Testing for the practice known as milkshaking begins in New York today (Feb. 16). The testing, which has come together quickly, has been lauded throughout the backside, but at least one trainer thinks the New York Racing Association should not have made the information public.
The franchise for the New York Racing Association should be put out to bid and awarded to an entity that will turn the troubled racing group into a for-profit enterprise, the New York state Legislature's top Republican said Tuesday.
The New York Racing Association, in conjunction with the New York Thoroughbred Horsemen's Association, will fund additional research and development into improved equine testing for performance enhancing substances.
The New York Racing Association announced Tuesday that it is terminating its simulcast agreements with the four active wagering sites named in an 88-count indictment from the U.S. Attorney's Office for the Southern District of New York and that it will soon begin post-race testing for "milkshaking."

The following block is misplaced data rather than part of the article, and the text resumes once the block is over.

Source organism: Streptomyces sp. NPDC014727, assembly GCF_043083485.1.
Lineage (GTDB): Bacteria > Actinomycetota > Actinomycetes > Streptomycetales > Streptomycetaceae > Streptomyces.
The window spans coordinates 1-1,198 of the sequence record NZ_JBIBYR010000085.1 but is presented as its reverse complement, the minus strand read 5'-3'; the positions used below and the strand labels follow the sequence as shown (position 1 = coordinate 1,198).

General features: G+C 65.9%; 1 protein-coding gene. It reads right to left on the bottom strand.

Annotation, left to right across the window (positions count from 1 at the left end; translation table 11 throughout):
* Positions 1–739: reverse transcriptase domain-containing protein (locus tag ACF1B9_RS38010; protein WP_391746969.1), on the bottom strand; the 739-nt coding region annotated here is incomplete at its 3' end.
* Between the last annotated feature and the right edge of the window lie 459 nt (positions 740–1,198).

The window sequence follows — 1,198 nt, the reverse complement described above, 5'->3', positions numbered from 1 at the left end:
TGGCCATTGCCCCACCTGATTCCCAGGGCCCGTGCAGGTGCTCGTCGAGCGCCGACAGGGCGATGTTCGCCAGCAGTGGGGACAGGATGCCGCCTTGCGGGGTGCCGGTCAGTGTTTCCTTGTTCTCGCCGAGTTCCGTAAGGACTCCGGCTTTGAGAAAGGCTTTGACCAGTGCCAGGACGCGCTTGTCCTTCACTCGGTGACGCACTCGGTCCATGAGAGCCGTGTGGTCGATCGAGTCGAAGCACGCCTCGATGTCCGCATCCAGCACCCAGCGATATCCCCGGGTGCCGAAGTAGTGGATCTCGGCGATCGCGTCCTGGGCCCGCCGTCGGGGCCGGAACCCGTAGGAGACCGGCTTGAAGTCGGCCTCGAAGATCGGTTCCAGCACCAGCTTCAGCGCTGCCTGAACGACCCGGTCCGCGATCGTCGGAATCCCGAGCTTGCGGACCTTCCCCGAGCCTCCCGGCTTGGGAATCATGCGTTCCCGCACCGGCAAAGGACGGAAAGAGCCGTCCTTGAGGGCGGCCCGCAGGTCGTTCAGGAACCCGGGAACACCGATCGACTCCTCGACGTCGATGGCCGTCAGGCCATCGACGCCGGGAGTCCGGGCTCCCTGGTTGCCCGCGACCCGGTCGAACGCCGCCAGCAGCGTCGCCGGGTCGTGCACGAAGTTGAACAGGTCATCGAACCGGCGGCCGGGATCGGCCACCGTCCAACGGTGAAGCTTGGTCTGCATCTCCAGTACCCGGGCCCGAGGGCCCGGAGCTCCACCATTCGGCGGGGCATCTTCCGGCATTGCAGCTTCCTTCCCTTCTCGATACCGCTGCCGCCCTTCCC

The New York Racing Association said Jan. 12 it has suspended clerk of scales Mario Sclafani and assistant clerk of scales Braulio Baeza with pay until further notice pending developments in an ongoing investigation into the weighing of jockeys.
Patrons at Aqueduct Thursday were unable to place wagers from just before the fifth race until just before the seventh race due to a communications error between the pari-mutuel system and the wagering terminals.